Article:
Roasted, or calcined in kilns, some of the deleterious ingredients are removed from the Ironstone, and then it passes to huge smelting furnaces, which bring it from the appearance of caked clay it has when it leaves the kiln to what we know as pig or crude iron.
Vast masses of masonry, roughly forming two truncated cones, united at the base, are erected, into which the calcined ironstone is placed, with defined quantities of coked-coal and limestone, and, aided by the hot blast of air poured in, the temperature is so raised that there is produced Metallic iron, a vitreous slag discharging itself therefrom.
People will lament that we don’t make anything anymore. That’s wrong, we make loads of stuff. This is Castings PLC, in Brownhills, employing a process based on the one described in 1878.
At intervals the furnace is tapped, and a white-hot stream of molten iron flows out, throwing out sparkles of carbon or metallic sparks. As the hissing steam flows along, it passes into a “sow”, or channel formed in the sand in front of the furnace, and thence into small trenches moulded in the sand, and called “pigs”, where it slowly changes it hue to red, and then dulls and fades into its dark grey or even duller hue, as it cools. Chaffered over into the market and sold, it passes from maker to consumer, still under the charge of Vulcan’s vassals. It may be destined for the foundry, and be melted down in the cupola, and take the shape of a railway chair, pipe, or other casting, or it may be destined for the forges, and have to endure many processes.
Heated until it ‘balls’ in the puddling furnace, beaten under the Titanic blows of the sounding steam hammer, cut by the shears, reheated, and then rolled by and between powerful rollers to its desired shape of rail, plate, bar, or angle, guarded and guided through the many phases and the fierce fires that attend its manufacture by some of the many vassals of Vulcan.
Now it is the charger at the blast furnace, throwing into the yawning mouth of the furnace his barrowful of ore, coke, or lime; now it is the furnace tender, guiding the molten stream along its sandy course; now the labourer throwing the heavy pig metal into the railway truck; now it is the puddler, exuding perspiration as he stands bare-backed before his furnace, and the works the paddle amongst the metal. Now it is the shingler, encased in panoply of leather and rude imitation of mail, holds the mass with tongs, whilst the thud of the hammer resounds; then there is the hissing of the saw as the puddled bar is cut through; now reheating furnaces; and now the roller has the long strip of metal under his guidance, whilst the cooled bar or rail, plate or angle, has yet punching, shearling, or similar processes to pass through before it is fit for its use.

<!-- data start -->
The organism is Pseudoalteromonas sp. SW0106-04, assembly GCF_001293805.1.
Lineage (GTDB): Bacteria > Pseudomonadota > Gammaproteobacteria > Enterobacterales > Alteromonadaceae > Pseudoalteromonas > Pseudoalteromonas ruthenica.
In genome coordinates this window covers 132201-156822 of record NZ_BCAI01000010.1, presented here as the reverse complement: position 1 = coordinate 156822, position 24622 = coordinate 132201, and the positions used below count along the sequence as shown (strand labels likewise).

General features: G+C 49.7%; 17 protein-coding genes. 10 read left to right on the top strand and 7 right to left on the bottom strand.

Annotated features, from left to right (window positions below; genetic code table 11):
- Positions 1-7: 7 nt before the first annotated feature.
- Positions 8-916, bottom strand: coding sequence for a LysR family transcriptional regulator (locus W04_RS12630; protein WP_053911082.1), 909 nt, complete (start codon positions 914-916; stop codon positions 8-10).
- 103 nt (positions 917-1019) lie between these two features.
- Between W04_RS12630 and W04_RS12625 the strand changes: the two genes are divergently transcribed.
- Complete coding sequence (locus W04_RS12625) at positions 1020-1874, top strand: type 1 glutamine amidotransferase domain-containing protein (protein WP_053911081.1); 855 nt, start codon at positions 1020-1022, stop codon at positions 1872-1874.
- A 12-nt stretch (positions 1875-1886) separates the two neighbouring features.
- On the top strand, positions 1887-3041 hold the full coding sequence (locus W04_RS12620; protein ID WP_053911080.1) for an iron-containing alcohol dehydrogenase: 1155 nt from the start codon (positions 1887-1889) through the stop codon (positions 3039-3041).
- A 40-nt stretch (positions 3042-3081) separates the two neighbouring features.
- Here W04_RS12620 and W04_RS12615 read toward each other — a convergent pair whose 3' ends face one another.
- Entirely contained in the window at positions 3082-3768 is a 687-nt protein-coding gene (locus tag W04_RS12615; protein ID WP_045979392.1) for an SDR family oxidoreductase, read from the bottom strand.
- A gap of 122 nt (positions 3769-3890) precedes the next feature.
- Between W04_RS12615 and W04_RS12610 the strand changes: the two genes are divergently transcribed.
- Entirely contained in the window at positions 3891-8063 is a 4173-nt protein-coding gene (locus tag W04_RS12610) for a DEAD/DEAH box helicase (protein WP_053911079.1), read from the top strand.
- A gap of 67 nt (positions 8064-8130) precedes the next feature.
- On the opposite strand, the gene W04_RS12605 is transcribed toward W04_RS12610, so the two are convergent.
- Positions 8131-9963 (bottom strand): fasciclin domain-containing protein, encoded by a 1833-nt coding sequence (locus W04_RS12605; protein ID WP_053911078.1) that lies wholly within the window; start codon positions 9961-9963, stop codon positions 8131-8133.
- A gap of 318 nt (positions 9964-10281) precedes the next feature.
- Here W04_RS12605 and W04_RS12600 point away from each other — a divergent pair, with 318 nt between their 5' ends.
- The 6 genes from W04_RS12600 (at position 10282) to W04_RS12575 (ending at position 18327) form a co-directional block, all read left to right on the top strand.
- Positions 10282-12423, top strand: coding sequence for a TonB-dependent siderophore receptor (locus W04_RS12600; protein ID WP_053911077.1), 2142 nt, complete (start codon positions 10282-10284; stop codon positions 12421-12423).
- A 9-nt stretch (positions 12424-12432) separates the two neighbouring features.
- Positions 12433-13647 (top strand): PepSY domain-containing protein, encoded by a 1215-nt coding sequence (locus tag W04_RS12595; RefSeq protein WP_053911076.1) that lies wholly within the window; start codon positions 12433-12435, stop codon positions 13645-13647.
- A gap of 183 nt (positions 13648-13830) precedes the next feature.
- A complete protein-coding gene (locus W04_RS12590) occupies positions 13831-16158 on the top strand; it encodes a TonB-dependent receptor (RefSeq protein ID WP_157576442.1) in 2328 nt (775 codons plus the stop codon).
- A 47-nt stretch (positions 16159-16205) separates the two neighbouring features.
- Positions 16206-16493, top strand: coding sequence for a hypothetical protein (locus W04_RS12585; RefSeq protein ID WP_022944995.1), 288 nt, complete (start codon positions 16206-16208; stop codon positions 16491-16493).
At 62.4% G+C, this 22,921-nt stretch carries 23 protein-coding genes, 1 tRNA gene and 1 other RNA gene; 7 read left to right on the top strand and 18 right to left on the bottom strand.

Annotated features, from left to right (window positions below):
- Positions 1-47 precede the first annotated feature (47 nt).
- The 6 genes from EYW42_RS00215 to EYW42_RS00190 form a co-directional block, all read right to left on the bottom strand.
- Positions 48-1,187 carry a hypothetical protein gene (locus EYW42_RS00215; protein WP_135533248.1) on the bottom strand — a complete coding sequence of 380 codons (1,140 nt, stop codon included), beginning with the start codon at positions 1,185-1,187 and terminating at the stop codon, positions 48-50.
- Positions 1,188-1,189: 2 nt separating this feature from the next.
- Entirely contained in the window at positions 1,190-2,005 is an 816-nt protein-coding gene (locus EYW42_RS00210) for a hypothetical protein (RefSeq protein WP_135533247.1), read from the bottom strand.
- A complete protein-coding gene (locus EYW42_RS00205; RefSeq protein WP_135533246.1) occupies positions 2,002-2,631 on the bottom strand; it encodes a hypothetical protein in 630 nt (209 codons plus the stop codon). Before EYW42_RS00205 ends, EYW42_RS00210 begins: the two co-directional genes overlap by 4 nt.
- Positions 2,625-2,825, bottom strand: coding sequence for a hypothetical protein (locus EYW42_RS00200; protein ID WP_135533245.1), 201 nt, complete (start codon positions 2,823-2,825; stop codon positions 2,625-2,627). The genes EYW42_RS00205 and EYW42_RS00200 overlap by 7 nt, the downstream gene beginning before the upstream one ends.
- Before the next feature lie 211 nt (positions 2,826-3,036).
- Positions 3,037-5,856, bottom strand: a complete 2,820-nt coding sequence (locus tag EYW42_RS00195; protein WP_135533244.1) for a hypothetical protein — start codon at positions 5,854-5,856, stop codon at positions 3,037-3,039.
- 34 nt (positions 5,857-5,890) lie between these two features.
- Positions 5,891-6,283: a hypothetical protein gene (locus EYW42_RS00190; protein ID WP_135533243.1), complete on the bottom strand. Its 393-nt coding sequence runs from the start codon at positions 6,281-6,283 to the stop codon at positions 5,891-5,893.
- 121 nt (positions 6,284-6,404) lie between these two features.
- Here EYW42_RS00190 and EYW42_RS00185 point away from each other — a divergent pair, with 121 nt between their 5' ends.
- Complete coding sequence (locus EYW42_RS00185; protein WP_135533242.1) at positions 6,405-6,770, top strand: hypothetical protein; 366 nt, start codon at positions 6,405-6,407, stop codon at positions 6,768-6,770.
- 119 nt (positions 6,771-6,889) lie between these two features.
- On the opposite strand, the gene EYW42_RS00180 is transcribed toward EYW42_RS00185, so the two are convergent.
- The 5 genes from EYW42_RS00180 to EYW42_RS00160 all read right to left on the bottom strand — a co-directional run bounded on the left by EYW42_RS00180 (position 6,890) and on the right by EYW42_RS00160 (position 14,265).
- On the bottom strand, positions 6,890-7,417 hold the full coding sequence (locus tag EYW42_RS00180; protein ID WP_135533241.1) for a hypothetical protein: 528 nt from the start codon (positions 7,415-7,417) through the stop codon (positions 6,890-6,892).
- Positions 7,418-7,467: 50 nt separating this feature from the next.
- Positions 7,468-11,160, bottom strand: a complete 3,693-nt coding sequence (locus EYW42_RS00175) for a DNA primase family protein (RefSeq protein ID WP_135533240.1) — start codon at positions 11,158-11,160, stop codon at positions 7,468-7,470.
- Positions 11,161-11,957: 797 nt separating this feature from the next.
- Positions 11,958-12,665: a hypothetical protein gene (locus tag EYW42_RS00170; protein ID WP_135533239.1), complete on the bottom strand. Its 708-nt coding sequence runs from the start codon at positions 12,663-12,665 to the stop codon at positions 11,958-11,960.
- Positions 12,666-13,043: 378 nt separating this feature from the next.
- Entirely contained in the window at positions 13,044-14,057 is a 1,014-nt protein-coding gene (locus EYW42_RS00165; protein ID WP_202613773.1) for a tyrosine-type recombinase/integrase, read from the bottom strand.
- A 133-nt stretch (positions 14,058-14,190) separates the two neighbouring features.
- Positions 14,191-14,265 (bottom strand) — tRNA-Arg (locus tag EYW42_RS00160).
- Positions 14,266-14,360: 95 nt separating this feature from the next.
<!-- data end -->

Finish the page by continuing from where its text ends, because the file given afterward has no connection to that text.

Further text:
Week in, and week out, you may hear in the North country Vulcan’s vassals at work. In the 162 blast furnaces, and in the rolling mills and forges alone, it is computed that over 5 million pounds invested, whilst the number of workmen employed in these two departments alone are numbered in the thousands.
All through the year, the great transmuters of earth into metal consume their ore, coke and lime, and yield their hundreds of tons weekly. A little more intermittently forges and furnaces are lit, and the halo is seen along the river side for miles. The mines yield ironstone valued then at between one and 2 millions sterling; the blast furnace transmutes this into iron which the lowest of the varying values must credit as worth £5.25 million; and its value when furthered changed into finished iron is greatly increased. The great industry has its ebbs and flows, and these movements of its vast tide affect whole districts, adversely or beneficially. When throughout the land it counts its miners and its iron workers by tens of thousands, it could not be otherwise, and when it consumes about a third of all coal raised in Britain, its influence also must be far-reaching.
Changing the location from place to place as fuel or ore fails to meet the extent and nature of the demand, now forsaking Gloucester for the Welsh Valleys, and now turning Staffordshire into a black country, now developing Scotland industries after the discovery of its “black band”, now peopling Cleveland, and then filling Furness with life, the iron industry wheilds the wand of Harlequin.
Alternating between periods of increased demand and times of depression, they are vassals of Vulcan, in which like Jeshurun, they wax fat, followed by others which inflict suffering upon those who follow that fluctuating industry. The years of plenty now have their historic successors, and distress reigns for a time in the haunts of Vulcan. But much as the God turned his hot breath from the river in the Odyssey, so will pass away that dullness which has supervened; and from many a mine the sound of the shot, and the rising of the blast flame from many a now idle furnace, shall form the Tributary offering made by his vassals to the God of metals.